When this album popped up out of nowhere back in 1996, the Eels’ big hit singles got lumped in alongside other quirky reimaginings of grunge from Cake and the Butthole Surfers. It had to do with the mix of spoken vocals, power chords and electronica.
It’s a shame because there is a lot more depth and subtlety to the Eels’ work. Mark Everett is a thoughtful and provocative songwriter. He bares his soul (at times) and has a slightly morose or disappointed take on the world he sees around them.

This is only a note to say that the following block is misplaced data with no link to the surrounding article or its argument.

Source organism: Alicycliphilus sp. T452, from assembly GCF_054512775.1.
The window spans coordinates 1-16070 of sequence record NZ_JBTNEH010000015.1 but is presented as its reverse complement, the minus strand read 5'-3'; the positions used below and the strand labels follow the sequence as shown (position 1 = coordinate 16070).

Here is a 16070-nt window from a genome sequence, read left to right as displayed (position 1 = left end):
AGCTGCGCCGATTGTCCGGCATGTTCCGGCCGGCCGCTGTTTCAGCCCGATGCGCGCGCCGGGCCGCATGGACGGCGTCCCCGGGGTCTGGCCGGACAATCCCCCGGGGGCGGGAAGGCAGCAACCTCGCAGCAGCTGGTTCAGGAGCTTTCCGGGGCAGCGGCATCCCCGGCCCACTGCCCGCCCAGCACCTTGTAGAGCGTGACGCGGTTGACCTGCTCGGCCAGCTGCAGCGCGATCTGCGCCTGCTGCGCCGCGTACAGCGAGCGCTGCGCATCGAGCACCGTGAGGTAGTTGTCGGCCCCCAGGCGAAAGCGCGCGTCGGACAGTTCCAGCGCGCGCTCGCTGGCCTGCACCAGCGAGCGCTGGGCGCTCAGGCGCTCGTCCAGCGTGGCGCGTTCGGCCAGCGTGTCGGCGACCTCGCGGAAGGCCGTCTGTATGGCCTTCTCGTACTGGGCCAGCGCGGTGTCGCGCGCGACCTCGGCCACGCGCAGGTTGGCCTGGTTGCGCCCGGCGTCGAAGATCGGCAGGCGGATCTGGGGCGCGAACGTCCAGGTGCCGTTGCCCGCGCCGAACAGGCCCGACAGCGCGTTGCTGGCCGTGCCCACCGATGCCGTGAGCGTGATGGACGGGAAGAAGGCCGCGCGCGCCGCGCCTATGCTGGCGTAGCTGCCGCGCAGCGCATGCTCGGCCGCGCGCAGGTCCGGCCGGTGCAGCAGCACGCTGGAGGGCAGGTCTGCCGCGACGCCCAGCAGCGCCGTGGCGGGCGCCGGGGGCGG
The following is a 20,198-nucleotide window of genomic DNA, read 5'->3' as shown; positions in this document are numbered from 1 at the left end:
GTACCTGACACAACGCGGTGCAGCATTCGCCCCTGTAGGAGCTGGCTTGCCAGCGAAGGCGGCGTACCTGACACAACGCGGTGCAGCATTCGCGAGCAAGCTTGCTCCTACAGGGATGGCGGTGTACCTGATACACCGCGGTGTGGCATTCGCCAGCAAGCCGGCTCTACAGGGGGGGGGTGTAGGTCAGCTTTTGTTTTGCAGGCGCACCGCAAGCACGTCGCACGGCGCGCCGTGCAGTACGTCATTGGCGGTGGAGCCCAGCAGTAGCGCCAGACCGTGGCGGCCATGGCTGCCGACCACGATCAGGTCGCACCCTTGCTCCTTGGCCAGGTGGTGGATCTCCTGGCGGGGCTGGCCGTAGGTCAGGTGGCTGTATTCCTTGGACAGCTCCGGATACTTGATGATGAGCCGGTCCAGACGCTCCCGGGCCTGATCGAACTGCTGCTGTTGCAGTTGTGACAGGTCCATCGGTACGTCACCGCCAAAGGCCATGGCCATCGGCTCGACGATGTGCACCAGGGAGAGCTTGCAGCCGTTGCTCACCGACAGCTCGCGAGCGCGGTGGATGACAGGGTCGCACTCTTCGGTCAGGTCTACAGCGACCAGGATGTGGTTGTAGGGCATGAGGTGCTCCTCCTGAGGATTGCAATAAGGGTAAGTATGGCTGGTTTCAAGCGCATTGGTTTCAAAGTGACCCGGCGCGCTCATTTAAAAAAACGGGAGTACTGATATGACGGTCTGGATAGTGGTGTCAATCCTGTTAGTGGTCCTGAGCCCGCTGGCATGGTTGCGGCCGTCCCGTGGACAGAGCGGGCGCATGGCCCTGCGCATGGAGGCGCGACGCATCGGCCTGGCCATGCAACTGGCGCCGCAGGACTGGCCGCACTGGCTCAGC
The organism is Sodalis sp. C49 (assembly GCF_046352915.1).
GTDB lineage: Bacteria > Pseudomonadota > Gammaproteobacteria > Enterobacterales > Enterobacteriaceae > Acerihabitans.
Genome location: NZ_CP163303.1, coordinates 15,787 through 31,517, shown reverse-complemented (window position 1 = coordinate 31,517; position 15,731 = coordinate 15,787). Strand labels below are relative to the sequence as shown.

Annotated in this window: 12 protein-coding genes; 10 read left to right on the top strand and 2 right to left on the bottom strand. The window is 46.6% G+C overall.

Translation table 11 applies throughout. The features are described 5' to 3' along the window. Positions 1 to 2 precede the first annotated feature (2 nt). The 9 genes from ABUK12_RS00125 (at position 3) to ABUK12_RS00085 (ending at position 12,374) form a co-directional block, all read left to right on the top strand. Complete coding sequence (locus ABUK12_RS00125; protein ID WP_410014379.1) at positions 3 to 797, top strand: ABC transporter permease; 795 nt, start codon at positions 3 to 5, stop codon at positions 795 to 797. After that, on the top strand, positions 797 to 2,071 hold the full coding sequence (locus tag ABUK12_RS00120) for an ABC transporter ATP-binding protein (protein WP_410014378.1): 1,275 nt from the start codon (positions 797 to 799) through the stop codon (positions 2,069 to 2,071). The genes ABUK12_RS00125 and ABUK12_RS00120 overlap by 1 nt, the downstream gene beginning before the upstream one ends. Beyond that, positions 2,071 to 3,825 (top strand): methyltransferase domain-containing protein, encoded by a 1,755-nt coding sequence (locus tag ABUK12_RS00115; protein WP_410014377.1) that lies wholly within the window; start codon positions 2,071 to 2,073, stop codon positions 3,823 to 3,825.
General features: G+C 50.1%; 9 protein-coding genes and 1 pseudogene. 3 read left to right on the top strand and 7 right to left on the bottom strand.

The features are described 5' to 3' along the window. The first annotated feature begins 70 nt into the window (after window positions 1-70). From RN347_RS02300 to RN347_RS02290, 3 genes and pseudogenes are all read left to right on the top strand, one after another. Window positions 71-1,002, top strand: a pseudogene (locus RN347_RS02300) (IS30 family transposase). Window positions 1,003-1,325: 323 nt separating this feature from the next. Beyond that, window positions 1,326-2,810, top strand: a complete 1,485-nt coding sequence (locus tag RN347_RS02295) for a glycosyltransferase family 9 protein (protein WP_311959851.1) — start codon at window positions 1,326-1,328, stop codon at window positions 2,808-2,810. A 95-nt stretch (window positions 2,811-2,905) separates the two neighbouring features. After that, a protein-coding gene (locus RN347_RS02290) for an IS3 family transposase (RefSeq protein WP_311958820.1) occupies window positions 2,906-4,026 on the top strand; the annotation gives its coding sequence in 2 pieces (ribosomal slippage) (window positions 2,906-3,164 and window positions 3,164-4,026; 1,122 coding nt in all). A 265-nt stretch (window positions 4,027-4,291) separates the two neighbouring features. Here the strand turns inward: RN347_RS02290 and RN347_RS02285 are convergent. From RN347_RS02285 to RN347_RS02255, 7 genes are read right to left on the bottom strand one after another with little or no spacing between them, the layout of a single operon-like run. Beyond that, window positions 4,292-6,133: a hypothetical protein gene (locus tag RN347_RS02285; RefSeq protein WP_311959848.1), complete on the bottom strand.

These themes permeate the breakout track, here Susan’s House:
In many ways, this is a more subdued and literal version of Beck‘s more electronic output. Everett (for this is pretty much him with a couple of buddies tagging along), doesn’t show off in the same that Back does, nor is he as deliberately obtuse.
There is a lot to like on here. Novocaine for the Soul is poppy yet dark. The title track is a sweet lament around the impact of mental illness (as is Mental).
I recently read Everett’s fascinating and touching autobiography “Things the Grandchildren Should Know“. I highly recommend it, with this and his other albums paying along in the background.
File under: Seek out some Freak